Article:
So this helps websites kind of customize content and things based on where the user is visiting from or their provider. And then the other way you can kind of pass in an actual IP address, you can server aside say, okay, here's users IP address or here's an IP address that I actually want information for that you could pass that into us, and we'll send the details back.
David: So, presumably when you first basically started to scratch and itch so to say, a bunch of other people saw what you had done, it got some traction. Was it free at the beginning for them and is it free now?
Ben: Yes, initially it was 100% free. I had really no plans to commercialize it, it was just like, well this is cool, it works for me, it would be useful to some other people, let's kind of launch it. And then after a few months I saw it was getting some traction and I got an alert from my server provider at the time was like oh yeah your CPU pegged at 100% it like, oh yeah there's probably a block in the code or somethings gone wrong, take a look at the server logs and millions and millions of requests are coming in.
David: Great problem to have , right ?
Ben: Yeah it was, so at that point it like well this is interesting. There's lots of people using this, much more heavily than I assumed and so I'd love to let people use it for free, hobbyists and things. But for these people that are using it at a high frequency, lets see if they're either interested in paying for it or they can stop using it, right? And either one is kind of fine. At that point my server bill was kind of going up, and so I kind of looked at the usage patterns and kind of said let's keep it free for one thousand requests a day that was kind of what I thought a hobbyist's project might get up to.
But anybody that wants to use this for more than that, then we set various tiers I think starting at, ten bucks a month and going up from there based on how much usage there was. And kind of launched those prices with very little expectation of how much people might kind of go for those, and then very quickly we had paying costumers that were more than happy to pay those prices based on the pointers that they needed. And that was when it kind of became a business and its like, wow okay time to take this more seriously.
David: Well congratulations, I mean a lot of companies that want to be a successful API provider, are looking for ways to monetize their APIs, they don't know how to get started. And it sounds like you sort of, kind of, fell into it by accident almost and that's a great way to get started. One question I have though is, when we look at the ProgrammableWeb API directory, we see that there are quite a few other providers of this same sort of information, IP-based geolocation. What sets you apart, in your mind, from all the other guys that are out there?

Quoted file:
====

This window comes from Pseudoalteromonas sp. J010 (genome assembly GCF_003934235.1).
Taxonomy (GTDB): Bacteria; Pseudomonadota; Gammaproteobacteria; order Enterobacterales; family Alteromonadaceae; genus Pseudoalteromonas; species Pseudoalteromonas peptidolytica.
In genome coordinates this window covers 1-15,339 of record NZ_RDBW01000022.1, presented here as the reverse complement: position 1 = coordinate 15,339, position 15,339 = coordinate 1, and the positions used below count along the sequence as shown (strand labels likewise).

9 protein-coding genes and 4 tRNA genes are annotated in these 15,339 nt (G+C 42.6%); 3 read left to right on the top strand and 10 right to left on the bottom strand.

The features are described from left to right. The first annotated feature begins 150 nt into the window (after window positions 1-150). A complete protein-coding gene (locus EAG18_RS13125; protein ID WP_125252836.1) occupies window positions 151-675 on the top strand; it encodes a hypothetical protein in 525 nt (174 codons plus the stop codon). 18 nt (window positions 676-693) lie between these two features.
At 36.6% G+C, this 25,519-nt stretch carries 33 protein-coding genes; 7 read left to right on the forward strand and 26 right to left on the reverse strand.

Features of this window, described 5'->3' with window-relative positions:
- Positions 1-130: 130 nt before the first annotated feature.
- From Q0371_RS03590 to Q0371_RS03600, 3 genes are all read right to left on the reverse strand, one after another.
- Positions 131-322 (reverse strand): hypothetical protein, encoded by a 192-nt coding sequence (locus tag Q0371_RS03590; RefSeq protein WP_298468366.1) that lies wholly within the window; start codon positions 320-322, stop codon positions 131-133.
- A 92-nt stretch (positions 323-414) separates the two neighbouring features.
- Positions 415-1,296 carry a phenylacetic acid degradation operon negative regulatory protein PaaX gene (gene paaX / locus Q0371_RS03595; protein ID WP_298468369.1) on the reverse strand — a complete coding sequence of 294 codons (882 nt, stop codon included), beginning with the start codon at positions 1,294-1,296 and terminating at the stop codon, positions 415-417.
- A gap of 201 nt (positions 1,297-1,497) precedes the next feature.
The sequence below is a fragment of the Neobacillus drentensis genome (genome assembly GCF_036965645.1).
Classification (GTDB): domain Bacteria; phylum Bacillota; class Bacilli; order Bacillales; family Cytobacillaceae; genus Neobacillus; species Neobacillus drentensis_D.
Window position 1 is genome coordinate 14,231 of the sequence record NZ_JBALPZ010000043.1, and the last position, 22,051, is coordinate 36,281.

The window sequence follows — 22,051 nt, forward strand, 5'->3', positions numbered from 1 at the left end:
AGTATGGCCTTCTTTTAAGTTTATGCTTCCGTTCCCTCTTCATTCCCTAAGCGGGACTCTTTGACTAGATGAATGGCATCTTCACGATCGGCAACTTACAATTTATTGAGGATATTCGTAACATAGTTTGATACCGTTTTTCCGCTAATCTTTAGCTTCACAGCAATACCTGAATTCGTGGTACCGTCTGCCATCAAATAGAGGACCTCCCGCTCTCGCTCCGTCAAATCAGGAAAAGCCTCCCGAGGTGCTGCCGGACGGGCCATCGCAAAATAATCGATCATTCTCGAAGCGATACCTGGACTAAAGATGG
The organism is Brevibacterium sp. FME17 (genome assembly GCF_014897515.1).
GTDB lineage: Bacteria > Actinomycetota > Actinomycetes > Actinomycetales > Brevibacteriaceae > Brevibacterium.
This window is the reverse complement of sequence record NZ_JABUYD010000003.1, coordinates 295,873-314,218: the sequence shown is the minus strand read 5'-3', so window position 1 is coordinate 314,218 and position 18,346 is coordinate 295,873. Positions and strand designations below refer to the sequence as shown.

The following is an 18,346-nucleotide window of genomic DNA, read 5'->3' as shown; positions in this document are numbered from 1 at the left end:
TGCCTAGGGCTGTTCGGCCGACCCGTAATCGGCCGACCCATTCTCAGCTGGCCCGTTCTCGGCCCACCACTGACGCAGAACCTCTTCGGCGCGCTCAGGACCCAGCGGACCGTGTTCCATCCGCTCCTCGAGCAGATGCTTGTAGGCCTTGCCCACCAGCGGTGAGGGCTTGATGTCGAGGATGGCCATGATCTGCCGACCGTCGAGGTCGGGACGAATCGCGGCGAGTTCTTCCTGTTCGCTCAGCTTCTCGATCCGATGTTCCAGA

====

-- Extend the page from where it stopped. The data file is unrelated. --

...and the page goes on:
Ben: Yeah absolutely, so, there are a lot of these other kind of IP geolocation APIs around, and it seems like there's a new one starting almost every week. I think that some of these guys have seen the success that we've had and it's kinda simple to set something up. What is difficult to do, is to do that at scale, so we now handle twenty billion, over twenty billion API requests a month. We've been around for a long time, a lot of these API providers will kind of spin up, try it for a few months and be like oh you know it's not having the traction I want, so I'll kind of shut it down.
I think we are totally committed to being around for the long term and being a provider of the long term. I think in our six year history, we haven't had any major outages. There's been a few incidences when I've deployed a bug, there [might] have been some issues for a while [after that], or we ran on AWS for a while, and there was like an AWS outage, and we were down for a little bit when AWS was down. We take reliability very seriously and in our six year history there have been no kinds of major outages while other providers might go down for a couple of days and then come up or their latency can be all over the place. I think our API is reliable, we are a trustworthy company to work with. We take the latency of our API very seriously. And also we have at this point you know we have been around for a long time, we've got all the customers, we've got a team of engineers that are working on this, right. We are constantly improving our product, improving our data. If you want a reliable trustworthy solution that you know is kind of going to be around for the long term, then we are the right team to go with.
David: It seems a little bit like you had some first mover advantage though too, because when you've got that many API calls happening on a daily, weekly or monthly basis and you have a business model attached to it, and you are generating revenue and another competitor comes alone and tries to take a slice of your pie, they need to scale to some number of API calls before they're going to generate enough revenue to compete with you right? So it seems like a little bit of a first mover advantage. You mentioned AWS, are you still on AWS?